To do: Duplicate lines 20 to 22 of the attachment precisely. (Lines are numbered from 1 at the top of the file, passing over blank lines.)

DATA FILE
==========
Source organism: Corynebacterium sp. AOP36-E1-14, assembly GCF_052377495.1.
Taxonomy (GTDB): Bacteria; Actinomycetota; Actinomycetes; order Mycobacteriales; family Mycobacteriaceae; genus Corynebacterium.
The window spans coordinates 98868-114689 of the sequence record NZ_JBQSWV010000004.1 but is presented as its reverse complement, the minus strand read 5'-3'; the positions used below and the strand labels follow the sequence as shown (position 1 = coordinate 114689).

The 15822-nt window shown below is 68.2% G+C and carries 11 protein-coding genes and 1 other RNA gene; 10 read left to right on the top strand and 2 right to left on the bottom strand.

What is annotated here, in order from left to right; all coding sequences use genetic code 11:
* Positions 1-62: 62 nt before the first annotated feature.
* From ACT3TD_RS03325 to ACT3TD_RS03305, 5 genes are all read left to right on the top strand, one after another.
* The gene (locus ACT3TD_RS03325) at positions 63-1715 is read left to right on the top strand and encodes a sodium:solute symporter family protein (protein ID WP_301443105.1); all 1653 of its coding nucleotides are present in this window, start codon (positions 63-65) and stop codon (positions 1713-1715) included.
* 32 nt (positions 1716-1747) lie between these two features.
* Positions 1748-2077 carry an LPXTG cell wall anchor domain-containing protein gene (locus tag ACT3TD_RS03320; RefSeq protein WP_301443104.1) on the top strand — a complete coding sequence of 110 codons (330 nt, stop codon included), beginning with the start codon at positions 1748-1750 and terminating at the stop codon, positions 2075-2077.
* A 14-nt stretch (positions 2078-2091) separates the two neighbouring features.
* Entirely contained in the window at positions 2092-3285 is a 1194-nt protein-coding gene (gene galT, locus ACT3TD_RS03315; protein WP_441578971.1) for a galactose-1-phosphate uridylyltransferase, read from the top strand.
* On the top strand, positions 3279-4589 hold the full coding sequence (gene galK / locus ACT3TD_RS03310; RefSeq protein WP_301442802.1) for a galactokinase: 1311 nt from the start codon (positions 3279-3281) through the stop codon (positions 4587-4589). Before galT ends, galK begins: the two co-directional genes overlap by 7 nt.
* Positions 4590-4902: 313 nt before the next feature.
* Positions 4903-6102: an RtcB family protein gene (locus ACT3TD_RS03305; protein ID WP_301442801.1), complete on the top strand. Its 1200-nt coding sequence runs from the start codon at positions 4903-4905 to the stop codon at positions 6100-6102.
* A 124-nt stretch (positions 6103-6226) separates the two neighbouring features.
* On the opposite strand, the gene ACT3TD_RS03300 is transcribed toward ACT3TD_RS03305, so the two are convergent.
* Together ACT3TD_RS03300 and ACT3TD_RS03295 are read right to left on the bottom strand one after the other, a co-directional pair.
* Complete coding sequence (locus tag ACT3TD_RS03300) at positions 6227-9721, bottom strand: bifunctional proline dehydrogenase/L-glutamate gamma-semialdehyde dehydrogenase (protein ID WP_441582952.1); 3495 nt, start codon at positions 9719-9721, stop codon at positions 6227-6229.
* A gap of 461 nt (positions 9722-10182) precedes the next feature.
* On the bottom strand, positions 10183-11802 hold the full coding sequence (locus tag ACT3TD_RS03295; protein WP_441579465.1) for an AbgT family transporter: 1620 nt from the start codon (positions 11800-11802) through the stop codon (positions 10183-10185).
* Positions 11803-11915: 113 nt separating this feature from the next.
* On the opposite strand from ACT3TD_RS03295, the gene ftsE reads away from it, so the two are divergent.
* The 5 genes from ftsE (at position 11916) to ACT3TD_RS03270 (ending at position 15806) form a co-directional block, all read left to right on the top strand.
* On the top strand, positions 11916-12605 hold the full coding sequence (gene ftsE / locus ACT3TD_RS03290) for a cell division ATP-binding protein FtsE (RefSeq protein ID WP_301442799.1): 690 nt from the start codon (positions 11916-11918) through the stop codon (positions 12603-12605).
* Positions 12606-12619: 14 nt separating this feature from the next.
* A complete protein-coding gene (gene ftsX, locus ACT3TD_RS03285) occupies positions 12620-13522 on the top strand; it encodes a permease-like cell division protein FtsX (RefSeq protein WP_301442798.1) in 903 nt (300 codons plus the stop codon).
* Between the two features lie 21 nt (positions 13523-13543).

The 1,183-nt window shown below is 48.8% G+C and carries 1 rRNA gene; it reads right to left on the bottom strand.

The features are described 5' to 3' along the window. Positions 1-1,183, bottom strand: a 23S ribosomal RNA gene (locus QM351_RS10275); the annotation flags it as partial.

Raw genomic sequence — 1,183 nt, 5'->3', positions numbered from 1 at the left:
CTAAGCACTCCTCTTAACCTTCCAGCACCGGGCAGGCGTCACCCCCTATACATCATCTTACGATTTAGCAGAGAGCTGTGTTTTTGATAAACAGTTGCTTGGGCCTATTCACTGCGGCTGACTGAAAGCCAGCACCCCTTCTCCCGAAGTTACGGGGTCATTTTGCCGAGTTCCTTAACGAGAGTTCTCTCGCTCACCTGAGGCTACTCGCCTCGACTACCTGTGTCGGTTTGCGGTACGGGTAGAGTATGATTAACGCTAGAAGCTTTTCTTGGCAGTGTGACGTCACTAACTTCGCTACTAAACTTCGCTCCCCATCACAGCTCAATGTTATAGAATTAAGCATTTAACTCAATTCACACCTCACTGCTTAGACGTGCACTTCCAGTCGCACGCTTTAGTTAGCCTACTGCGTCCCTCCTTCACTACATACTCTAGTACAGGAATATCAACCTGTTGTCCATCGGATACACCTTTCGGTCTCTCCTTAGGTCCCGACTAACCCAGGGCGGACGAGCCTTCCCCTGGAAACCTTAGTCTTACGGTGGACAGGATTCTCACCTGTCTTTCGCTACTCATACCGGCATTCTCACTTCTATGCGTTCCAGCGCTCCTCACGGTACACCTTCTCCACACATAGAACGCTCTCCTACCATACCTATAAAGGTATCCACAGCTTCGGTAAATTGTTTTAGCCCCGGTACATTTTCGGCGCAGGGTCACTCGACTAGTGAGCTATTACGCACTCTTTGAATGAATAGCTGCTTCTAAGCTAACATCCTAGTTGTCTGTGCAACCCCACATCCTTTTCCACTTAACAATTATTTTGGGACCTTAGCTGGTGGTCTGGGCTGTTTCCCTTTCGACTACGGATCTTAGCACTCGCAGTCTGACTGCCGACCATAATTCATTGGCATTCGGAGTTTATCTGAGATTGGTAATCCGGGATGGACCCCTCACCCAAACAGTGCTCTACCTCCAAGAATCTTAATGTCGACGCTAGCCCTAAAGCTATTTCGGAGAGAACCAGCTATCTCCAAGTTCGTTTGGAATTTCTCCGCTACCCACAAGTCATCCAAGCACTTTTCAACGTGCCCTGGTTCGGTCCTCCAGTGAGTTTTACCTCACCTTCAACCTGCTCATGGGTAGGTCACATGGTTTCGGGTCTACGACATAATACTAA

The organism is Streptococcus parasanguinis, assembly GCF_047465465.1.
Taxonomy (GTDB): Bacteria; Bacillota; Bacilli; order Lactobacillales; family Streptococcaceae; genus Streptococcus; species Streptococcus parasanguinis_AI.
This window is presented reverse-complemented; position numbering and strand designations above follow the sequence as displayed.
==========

* A gap of 461 nt (positions 9722-10182) precedes the next feature.
* On the bottom strand, positions 10183-11802 hold the full coding sequence (locus tag ACT3TD_RS03295; protein WP_441579465.1) for an AbgT family transporter: 1620 nt from the start codon (positions 11800-11802) through the stop codon (positions 10183-10185).
* Positions 11803-11915: 113 nt separating this feature from the next.